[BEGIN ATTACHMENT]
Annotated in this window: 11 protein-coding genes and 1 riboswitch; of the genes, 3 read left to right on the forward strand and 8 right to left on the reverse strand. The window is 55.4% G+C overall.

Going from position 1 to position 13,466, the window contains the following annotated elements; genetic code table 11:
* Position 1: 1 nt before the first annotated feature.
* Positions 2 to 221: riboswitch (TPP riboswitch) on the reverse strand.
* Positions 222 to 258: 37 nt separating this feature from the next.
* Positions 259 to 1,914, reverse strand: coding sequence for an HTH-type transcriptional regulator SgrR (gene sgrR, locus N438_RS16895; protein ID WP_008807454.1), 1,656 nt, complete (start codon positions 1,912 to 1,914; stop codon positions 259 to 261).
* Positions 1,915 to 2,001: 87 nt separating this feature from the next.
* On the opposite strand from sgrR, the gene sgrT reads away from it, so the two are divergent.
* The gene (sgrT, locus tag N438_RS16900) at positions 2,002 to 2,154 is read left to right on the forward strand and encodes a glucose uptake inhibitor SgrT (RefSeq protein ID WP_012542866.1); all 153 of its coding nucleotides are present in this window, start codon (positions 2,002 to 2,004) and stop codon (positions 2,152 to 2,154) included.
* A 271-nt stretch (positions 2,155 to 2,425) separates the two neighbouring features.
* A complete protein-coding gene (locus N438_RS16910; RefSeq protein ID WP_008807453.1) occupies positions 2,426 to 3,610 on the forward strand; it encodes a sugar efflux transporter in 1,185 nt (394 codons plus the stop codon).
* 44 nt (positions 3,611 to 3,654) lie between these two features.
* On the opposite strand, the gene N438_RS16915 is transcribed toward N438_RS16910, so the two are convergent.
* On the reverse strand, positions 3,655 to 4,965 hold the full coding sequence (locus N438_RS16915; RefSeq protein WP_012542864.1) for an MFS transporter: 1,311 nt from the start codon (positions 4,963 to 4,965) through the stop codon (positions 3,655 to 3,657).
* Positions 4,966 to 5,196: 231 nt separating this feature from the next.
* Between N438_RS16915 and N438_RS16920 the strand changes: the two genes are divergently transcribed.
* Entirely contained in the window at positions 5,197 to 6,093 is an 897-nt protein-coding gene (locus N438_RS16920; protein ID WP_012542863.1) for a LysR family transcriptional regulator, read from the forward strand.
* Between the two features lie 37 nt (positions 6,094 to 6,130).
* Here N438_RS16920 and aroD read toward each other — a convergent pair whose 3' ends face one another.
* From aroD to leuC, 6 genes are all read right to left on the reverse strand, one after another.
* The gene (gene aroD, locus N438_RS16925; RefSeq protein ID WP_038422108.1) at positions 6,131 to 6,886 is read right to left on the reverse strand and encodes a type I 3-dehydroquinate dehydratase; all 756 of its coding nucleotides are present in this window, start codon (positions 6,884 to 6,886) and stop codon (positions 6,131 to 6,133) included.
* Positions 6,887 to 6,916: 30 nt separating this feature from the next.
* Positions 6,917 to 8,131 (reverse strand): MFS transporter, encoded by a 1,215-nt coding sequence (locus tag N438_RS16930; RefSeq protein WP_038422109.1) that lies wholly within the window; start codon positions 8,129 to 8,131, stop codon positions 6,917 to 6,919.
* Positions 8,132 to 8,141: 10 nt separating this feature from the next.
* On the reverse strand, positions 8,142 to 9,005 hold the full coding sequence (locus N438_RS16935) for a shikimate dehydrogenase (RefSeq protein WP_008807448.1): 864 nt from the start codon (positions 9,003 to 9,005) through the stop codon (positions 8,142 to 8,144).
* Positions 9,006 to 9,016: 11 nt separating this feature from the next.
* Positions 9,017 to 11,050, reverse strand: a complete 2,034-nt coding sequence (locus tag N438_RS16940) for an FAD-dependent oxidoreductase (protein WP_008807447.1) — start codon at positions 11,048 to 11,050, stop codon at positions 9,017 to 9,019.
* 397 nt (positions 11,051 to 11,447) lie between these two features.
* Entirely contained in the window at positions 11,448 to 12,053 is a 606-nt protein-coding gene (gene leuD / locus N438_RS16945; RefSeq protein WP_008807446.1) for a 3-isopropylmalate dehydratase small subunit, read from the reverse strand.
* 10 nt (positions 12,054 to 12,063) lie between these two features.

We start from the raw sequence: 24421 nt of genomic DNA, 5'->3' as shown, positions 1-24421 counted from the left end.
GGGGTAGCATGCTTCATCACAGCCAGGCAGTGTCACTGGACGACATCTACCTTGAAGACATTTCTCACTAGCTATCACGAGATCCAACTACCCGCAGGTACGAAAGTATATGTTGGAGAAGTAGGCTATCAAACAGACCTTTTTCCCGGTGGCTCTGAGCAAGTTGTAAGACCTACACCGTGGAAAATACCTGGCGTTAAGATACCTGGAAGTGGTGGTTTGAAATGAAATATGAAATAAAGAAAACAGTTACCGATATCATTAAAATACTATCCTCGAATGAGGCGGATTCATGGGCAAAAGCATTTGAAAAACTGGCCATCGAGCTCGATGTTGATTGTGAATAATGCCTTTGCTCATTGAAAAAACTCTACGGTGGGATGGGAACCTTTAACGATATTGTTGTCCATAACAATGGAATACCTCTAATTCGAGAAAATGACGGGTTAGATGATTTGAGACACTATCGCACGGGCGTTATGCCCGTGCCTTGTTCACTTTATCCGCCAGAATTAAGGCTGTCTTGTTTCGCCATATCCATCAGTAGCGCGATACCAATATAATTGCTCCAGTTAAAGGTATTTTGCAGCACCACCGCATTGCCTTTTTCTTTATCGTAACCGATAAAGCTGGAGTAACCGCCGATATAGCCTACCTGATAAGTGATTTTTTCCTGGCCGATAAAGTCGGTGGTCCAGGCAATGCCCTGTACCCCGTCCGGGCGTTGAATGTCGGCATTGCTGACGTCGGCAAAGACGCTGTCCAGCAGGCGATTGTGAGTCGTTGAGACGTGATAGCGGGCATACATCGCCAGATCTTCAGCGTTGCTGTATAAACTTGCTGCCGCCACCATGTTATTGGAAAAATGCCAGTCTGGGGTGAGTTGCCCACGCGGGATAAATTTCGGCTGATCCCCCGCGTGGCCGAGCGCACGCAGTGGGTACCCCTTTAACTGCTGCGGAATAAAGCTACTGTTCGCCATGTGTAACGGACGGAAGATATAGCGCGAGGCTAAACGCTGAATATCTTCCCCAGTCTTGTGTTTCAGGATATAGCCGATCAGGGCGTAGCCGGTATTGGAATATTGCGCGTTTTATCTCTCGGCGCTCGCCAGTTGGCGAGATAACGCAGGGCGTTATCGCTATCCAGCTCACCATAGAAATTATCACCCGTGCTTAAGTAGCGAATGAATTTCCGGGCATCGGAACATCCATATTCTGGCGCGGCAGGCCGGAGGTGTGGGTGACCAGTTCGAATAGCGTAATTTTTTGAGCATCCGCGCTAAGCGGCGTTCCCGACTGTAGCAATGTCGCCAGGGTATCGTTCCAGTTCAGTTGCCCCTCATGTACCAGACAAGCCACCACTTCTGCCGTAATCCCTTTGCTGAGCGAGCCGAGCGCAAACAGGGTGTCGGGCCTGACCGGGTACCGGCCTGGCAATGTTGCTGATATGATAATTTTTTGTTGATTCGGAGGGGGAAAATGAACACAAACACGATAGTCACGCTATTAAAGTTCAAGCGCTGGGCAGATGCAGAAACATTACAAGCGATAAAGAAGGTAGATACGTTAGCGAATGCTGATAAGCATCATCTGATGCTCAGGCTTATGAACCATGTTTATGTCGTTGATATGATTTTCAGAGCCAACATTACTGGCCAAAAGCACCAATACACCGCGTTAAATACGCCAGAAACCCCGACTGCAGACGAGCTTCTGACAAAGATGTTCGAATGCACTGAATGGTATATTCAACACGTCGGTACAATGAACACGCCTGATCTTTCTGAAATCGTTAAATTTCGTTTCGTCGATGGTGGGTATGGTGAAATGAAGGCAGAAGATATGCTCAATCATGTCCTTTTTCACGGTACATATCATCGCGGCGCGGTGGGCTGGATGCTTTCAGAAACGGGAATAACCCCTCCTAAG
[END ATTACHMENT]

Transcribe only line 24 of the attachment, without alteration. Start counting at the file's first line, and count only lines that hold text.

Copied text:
* Positions 8,132 to 8,141: 10 nt separating this feature from the next.